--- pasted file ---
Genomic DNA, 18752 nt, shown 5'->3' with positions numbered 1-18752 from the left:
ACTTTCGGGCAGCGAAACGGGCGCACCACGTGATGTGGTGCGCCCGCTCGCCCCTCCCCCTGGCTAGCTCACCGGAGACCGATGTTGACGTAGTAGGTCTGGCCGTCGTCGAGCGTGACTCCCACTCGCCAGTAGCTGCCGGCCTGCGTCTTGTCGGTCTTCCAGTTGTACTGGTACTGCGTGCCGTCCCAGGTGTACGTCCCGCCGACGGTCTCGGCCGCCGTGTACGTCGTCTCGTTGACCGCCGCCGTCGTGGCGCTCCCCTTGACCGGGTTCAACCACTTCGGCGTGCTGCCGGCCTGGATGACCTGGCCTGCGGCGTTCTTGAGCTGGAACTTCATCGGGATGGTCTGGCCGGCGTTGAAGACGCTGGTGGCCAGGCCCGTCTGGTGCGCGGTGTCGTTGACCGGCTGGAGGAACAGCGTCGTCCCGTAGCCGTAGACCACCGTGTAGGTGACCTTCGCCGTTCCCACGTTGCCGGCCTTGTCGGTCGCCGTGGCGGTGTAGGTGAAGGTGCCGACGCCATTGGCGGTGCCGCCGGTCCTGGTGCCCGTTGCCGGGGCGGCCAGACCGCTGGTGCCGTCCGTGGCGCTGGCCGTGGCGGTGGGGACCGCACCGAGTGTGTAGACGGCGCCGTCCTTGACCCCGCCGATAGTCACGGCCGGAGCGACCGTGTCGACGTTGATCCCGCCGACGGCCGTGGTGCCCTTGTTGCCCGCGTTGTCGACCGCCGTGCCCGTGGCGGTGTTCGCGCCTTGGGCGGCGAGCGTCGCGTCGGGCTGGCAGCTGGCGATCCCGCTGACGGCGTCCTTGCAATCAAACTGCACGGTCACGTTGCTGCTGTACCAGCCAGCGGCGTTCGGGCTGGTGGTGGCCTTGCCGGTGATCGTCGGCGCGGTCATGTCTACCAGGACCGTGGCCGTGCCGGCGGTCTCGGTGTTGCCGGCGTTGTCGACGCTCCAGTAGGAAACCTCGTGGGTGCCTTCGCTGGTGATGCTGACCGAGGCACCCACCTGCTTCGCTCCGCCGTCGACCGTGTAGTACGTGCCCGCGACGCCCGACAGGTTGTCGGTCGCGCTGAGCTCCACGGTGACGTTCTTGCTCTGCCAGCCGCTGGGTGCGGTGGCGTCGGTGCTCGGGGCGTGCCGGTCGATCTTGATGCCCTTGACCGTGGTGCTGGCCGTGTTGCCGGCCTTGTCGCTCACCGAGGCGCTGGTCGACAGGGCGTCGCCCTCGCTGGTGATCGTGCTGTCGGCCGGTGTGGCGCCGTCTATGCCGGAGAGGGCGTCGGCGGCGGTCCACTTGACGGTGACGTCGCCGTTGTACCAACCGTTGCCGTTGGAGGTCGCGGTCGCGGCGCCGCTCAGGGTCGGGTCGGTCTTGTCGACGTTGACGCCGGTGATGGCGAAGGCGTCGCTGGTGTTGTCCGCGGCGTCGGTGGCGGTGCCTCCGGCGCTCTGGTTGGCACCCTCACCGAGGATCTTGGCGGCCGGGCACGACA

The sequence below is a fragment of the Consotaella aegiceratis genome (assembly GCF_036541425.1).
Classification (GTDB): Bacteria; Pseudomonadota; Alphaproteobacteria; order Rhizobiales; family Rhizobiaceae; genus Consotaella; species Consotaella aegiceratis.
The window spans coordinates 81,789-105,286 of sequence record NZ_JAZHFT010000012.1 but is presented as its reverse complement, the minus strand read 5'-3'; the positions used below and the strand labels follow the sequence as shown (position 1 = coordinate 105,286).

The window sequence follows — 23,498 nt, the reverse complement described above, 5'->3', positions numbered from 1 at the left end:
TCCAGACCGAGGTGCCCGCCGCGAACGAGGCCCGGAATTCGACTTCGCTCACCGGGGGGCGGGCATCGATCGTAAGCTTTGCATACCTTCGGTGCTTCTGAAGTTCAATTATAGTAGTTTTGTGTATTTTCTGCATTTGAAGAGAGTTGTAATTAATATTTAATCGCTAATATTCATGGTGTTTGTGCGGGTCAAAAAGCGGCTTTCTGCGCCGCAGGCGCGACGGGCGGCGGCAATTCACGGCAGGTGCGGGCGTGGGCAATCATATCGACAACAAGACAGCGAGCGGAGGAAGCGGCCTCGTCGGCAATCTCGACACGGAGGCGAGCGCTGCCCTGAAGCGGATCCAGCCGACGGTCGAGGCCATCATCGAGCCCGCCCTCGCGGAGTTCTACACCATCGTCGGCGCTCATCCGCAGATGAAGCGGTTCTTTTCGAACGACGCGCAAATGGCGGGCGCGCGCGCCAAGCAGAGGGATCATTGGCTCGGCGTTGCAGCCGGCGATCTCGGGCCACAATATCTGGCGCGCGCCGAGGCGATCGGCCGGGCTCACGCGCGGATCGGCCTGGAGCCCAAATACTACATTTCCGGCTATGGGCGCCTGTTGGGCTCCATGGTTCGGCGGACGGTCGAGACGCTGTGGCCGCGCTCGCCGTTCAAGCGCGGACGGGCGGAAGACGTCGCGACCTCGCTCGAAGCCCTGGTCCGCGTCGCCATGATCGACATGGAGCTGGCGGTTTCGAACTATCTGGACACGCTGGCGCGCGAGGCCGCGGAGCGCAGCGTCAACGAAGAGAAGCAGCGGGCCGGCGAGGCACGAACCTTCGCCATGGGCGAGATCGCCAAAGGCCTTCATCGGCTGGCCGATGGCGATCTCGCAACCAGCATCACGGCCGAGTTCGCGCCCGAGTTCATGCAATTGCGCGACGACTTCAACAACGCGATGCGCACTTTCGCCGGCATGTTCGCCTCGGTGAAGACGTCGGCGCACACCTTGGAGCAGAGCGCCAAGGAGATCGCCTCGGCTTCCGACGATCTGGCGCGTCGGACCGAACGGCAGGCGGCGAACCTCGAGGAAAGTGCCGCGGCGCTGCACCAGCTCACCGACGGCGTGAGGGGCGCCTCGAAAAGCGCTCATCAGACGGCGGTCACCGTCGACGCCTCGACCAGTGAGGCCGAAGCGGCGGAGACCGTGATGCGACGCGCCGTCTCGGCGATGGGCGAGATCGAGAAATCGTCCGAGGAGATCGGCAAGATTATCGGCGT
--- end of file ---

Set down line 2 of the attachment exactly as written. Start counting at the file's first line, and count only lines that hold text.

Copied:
ACTTTCGGGCAGCGAAACGGGCGCACCACGTGATGTGGTGCGCCCGCTCGCCCCTCCCCCTGGCTAGCTCACCGGAGACCGATGTTGACGTAGTAGGTCTGGCCGTCGTCGAGCGTGACTCCCACTCGCCAGTAGCTGCCGGCCTGCGTCTTGTCGGTCTTCCAGTTGTACTGGTACTGCGTGCCGTCCCAGGTGTACGTCCCGCCGACGGTCTCGGCCGCCGTGTACGTCGTCTCGTTGACCGCCGCCGTCGTGGCGCTCCCCTTGACCGGGTTCAACCACTTCGGCGTGCTGCCGGCCTGGATGACCTGGCCTGCGGCGTTCTTGAGCTGGAACTTCATCGGGATGGTCTGGCCGGCGTTGAAGACGCTGGTGGCCAGGCCCGTCTGGTGCGCGGTGTCGTTGACCGGCTGGAGGAACAGCGTCGTCCCGTAGCCGTAGACCACCGTGTAGGTGACCTTCGCCGTTCCCACGTTGCCGGCCTTGTCGGTCGCCGTGGCGGTGTAGGTGAAGGTGCCGACGCCATTGGCGGTGCCGCCGGTCCTGGTGCCCGTTGCCGGGGCGGCCAGACCGCTGGTGCCGTCCGTGGCGCTGGCCGTGGCGGTGGGGACCGCACCGAGTGTGTAGACGGCGCCGTCCTTGACCCCGCCGATAGTCACGGCCGGAGCGACCGTGTCGACGTTGATCCCGCCGACGGCCGTGGTGCCCTTGTTGCCCGCGTTGTCGACCGCCGTGCCCGTGGCGGTGTTCGCGCCTTGGGCGGCGAGCGTCGCGTCGGGCTGGCAGCTGGCGATCCCGCTGACGGCGTCCTTGCAATCAAACTGCACGGTCACGTTGCTGCTGTACCAGCCAGCGGCGTTCGGGCTGGTGGTGGCCTTGCCGGTGATCGTCGGCGCGGTCATGTCTACCAGGACCGTGGCCGTGCCGGCGGTCTCGGTGTTGCCGGCGTTGTCGACGCTCCAGTAGGAAACCTCGTGGGTGCCTTCGCTGGTGATGCTGACCGAGGCACCCACCTGCTTCGCTCCGCCGTCGACCGTGTAGTACGTGCCCGCGACGCCCGACAGGTTGTCGGTCGCGCTGAGCTCCACGGTGACGTTCTTGCTCTGCCAGCCGCTGGGTGCGGTGGCGTCGGTGCTCGGGGCGTGCCGGTCGATCTTGATGCCCTTGACCGTGGTGCTGGCCGTGTTGCCGGCCTTGTCGCTCACCGAGGCGCTGGTCGACAGGGCGTCGCCCTCGCTGGTGATCGTGCTGTCGGCCGGTGTGGCGCCGTCTATGCCGGAGAGGGCGTCGGCGGCGGTCCACTTGACGGTGACGTCGCCGTTGTACCAACCGTTGCCGTTGGAGGTCGCGGTCGCGGCGCCGCTCAGGGTCGGGTCGGTCTTGTCGACGTTGACGCCGGTGATGGCGAAGGCGTCGCTGGTGTTGTCCGCGGCGTCGGTGGCGGTGCCTCCGGCGCTCTGGTTGGCACCCTCACCGAGGATCTTGGCGGCCGGGCACGACA